Duo was feeling pleasantly full on humus and tabouli and lamb. Quatre remembered how much he liked those foods. He also remembered Duo's favorite carbonated vice: Coca Cola.

After dinner they decided to sit out on the balcony of Quatre's penthouse. Heero and Trowa and Wufei had retired to the screening room to watch a movie.

Quatre was sipping at a cup of tea. He looked at Duo and smiled. "I'm so glad you have returned, Duo. You really left the church?"

Duo shrugged. "Yeah-it was time, ya know?"

"I think you had us convinced that you were going to enter the priesthood, my friend."

Duo laughed. "Catholics are very forgiving, but I'm not sure about their policies concerning Shinigami and priesthood."

Quatre frowned fleetingly, and then said, "That was part of your persona during the war-we all had to have something that could help us do what we had to. We were kids, for Allah's sake."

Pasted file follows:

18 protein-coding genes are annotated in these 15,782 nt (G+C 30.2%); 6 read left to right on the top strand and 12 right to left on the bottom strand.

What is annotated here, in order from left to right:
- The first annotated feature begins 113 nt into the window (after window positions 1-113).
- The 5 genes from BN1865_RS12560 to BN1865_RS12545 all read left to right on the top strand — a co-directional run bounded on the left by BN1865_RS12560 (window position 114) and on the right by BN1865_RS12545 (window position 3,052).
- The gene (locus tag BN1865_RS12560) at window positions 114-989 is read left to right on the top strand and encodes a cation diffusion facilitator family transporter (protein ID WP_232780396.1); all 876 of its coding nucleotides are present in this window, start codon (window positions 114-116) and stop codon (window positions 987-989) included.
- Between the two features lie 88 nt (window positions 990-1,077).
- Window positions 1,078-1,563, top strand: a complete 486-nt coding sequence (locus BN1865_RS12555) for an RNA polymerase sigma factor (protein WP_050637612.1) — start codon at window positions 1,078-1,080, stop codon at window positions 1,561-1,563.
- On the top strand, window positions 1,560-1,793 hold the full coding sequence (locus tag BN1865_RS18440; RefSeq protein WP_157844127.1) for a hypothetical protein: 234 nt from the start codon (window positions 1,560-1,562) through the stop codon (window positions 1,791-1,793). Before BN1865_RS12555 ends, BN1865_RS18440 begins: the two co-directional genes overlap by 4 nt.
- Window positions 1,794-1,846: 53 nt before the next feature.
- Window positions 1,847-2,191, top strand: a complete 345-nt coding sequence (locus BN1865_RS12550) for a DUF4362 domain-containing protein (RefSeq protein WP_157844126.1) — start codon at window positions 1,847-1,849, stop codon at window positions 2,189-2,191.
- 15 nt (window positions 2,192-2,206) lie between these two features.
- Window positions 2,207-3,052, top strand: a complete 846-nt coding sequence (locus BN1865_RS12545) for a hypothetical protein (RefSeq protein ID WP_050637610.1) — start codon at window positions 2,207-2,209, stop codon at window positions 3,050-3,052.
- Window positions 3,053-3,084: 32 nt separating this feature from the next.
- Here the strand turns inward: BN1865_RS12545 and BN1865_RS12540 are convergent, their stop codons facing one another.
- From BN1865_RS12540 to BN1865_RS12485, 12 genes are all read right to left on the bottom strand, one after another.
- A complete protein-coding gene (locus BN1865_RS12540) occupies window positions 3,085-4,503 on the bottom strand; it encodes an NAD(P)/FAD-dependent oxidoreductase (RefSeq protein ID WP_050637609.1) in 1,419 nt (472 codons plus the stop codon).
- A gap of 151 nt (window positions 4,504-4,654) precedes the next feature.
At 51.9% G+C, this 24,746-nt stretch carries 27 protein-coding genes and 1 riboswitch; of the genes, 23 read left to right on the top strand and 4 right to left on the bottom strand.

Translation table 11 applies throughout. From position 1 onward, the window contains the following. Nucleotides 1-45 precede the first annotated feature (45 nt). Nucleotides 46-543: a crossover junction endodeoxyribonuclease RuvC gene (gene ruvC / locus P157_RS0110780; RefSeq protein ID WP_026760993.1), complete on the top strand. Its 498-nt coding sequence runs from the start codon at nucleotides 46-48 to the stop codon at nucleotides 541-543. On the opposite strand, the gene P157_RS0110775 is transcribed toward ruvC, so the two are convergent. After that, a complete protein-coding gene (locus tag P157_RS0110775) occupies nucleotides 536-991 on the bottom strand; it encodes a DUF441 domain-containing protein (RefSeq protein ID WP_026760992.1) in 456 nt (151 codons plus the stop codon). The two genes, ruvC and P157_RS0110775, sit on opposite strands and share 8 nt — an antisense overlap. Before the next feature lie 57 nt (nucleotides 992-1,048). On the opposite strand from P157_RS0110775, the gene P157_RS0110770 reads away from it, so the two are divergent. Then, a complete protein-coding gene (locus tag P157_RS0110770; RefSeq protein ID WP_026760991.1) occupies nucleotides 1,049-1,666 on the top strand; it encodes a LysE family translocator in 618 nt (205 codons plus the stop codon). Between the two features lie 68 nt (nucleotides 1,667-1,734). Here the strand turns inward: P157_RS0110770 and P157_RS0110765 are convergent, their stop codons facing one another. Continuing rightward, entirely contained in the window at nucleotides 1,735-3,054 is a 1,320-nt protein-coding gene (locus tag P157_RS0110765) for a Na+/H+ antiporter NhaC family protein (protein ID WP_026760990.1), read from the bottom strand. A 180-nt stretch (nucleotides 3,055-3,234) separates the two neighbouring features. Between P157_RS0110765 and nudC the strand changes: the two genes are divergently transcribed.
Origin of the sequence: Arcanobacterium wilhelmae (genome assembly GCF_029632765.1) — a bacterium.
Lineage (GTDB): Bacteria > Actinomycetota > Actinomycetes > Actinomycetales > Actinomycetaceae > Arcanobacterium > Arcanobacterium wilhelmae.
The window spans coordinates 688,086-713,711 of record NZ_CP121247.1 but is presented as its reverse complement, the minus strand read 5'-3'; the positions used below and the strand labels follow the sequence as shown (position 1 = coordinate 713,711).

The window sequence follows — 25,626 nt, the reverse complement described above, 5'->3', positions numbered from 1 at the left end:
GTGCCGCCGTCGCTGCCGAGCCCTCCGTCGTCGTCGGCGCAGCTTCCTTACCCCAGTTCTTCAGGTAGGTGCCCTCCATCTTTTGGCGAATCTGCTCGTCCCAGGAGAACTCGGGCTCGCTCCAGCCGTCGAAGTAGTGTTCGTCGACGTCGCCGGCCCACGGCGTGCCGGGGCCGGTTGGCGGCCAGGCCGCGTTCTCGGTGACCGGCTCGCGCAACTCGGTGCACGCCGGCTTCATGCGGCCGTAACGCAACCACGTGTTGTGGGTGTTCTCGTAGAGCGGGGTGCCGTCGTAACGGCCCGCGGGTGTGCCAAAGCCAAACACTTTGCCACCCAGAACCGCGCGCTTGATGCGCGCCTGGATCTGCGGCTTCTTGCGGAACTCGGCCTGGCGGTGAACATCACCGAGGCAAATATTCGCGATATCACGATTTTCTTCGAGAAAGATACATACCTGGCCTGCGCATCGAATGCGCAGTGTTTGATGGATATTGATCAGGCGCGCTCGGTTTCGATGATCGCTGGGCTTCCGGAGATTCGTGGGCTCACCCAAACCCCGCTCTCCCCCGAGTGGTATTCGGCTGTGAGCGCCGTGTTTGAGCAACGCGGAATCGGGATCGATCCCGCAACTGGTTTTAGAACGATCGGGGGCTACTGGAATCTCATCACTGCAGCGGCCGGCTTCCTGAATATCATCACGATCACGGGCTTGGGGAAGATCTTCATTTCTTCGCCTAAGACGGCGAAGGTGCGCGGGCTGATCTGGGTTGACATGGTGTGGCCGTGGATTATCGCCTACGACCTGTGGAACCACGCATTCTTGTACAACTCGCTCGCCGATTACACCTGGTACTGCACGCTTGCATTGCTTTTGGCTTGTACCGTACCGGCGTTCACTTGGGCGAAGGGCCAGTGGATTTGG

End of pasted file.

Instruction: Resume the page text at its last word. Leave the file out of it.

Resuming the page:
"But you believed in the cause, Quat-I just wanted revenge."

Quatre shook his head. "Whatever the case, the mad five totally took advantage of us, our youth and for some of us, our damaged lives. It was completely unethical, what they did."

Duo shrugged again. "Water over the bridge, I guess."

Quatre's expression softened. He hadn't wanted to distress his friend. "Yes it is," he graciously agreed. "I'm still happy you're here. So, any idea what you want to do now?"

Duo stretched his arms above his head and groaned at the feeling of muscles tightening slightly. He needed to get back into shape; the church and the kids had softened him a bit. "I don't have any idea. But Heero seems to be willing to let me mooch off him awhile," he said with a nervous chuckle.